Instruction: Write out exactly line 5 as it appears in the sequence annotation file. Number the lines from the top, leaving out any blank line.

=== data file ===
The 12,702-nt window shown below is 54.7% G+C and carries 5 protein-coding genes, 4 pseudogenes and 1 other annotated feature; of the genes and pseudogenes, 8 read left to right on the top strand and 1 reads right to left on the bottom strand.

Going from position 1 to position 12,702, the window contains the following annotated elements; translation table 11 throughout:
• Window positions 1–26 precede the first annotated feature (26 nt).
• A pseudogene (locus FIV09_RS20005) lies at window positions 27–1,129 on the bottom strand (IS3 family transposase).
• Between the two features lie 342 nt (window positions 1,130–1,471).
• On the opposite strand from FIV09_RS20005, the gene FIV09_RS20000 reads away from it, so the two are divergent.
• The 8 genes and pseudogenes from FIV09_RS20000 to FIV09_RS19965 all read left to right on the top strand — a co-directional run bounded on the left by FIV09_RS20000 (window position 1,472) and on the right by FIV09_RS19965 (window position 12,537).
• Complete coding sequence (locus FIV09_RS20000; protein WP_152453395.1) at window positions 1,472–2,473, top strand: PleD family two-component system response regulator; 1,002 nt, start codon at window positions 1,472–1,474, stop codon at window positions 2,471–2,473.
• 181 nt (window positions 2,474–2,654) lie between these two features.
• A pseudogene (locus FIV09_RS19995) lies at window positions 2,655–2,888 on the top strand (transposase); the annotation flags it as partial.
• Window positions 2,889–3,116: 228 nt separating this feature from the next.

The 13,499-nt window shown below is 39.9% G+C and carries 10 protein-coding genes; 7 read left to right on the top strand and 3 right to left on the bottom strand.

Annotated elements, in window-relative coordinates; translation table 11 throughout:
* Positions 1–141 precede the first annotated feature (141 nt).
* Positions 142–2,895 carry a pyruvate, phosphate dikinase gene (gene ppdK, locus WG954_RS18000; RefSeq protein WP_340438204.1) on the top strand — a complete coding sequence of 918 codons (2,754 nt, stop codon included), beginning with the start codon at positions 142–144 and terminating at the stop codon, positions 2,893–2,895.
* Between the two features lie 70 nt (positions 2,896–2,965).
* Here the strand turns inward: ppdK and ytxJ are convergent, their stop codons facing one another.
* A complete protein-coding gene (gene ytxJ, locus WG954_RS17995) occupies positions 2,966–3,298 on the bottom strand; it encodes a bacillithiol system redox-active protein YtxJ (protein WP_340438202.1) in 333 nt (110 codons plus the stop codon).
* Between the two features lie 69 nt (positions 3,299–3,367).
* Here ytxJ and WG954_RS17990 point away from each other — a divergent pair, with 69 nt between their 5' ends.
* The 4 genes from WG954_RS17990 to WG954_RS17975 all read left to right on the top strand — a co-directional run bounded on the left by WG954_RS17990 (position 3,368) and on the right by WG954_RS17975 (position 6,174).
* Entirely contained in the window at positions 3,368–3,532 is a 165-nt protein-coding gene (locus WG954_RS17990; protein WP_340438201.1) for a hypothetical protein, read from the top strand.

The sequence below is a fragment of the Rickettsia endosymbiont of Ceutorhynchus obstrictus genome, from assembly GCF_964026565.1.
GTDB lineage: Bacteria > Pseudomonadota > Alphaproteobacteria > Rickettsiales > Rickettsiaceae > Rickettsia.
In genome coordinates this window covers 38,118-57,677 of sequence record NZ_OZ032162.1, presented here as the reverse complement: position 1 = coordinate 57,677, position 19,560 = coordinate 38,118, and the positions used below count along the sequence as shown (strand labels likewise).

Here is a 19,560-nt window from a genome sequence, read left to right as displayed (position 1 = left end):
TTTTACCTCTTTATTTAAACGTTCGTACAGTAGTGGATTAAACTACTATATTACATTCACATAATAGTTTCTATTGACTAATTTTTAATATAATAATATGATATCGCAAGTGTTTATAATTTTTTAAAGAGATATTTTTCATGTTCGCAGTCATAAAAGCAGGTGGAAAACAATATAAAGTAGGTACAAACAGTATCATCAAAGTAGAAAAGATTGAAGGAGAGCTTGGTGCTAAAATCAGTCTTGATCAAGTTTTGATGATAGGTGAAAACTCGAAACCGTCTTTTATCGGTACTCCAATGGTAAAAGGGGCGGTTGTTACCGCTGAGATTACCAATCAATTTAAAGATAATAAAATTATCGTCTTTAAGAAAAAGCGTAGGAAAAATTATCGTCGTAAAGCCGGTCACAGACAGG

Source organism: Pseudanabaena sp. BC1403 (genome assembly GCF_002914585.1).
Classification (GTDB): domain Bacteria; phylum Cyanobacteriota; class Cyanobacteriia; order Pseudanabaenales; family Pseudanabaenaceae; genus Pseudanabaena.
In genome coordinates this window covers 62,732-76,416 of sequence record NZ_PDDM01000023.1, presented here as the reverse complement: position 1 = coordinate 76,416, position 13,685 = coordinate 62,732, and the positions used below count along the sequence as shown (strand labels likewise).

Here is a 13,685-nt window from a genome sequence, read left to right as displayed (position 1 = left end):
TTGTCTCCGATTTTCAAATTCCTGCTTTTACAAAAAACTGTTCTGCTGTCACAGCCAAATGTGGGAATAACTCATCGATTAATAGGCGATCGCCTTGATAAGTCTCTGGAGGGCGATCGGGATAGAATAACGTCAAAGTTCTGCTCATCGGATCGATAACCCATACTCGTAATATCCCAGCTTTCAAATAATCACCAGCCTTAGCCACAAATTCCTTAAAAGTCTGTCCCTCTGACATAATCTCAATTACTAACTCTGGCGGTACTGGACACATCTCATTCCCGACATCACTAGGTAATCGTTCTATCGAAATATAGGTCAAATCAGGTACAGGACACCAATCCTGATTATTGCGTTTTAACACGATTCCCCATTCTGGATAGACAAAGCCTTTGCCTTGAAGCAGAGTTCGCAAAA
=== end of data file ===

• Between the two features lie 342 nt (window positions 1,130–1,471).